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Little Cormorant Video Stock Footage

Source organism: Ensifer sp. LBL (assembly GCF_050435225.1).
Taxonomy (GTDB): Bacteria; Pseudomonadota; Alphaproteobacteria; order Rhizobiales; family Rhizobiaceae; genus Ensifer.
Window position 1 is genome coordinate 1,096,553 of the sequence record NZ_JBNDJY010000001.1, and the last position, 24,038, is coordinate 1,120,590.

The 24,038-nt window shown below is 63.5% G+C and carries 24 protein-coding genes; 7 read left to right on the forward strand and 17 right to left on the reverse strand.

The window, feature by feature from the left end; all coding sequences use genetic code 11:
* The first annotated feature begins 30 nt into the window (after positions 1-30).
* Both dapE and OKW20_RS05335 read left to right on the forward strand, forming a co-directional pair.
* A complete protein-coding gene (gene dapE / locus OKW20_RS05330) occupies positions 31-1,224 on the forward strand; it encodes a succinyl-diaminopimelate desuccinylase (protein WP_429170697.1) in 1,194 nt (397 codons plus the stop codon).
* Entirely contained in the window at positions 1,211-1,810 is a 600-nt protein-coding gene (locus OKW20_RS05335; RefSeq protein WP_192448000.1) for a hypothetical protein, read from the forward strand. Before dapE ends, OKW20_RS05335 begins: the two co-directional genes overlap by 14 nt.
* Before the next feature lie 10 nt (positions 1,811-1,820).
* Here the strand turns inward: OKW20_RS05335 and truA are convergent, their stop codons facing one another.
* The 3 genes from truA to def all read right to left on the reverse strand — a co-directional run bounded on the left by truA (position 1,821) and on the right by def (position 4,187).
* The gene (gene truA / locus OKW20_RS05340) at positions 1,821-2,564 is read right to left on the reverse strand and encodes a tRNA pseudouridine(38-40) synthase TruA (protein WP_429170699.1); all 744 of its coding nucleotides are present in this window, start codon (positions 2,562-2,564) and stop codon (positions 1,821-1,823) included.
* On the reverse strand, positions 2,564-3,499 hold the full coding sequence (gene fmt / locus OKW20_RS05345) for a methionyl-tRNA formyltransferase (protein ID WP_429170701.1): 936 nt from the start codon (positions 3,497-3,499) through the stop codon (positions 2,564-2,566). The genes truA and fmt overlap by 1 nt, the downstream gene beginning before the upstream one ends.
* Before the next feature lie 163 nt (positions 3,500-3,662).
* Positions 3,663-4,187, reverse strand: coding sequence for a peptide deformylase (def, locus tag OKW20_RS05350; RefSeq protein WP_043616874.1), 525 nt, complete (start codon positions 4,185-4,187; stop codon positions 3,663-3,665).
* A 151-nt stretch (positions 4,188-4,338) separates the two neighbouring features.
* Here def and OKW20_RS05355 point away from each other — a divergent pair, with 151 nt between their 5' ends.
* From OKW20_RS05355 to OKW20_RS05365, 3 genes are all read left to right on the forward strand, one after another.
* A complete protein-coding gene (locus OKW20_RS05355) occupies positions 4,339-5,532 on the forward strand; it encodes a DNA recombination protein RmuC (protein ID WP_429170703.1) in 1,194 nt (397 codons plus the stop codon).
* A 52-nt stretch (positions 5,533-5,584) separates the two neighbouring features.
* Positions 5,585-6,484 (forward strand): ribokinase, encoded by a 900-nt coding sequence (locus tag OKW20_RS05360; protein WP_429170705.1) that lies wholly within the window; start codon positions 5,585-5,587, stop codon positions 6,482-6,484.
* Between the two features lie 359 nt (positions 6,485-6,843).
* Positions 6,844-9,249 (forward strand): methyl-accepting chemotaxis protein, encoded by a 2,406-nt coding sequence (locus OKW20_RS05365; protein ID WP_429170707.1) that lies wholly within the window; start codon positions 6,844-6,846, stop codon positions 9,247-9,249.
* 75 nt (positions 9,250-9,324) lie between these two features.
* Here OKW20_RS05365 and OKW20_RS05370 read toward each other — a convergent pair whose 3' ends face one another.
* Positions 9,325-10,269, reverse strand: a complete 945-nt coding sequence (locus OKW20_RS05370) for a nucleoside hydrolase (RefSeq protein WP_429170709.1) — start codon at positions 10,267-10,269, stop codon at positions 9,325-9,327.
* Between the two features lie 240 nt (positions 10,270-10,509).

The little cormorant is about 50 centimetres (20 in) long and only slightly smaller than the Indian cormorant (Phalacrocorax fuscicollis). The Indian cormorant has a narrower and longer bill which ends in a prominent hook tip, blue iris and a more pointed head profile. The breeding adult bird has a glistening all black plumage with some white spots and filoplumes on the face. There is also a short crest on the back of the head. The eyes, gular skin and face are dark. In the non-breeding bird or juvenile, the plumage is brownish and the bill and gular skin can appear more fleshy. The crest becomes inconspicuous and a small and well-marked white patch on the throat is sometimes visible. Towards the west of the Indus River valley, its range can overlap with vagrant pygmy cormorants (Microcarbo pygmaeus), which can be difficult to differentiate in the field and are sometimes even considered conspecific. The sexes are indistinguishable in the field, but males tend to be larger. Some abnormal silvery-grey plumages have been described. The species was described by Vieillot in 1817 as Hydrocorax niger. The genus Hydrocorax literally means water crow. It was later included with the other cormorants in the genus Phalacrocorax but some studies place the smaller "microcormorants" under the genus Microcarbo.
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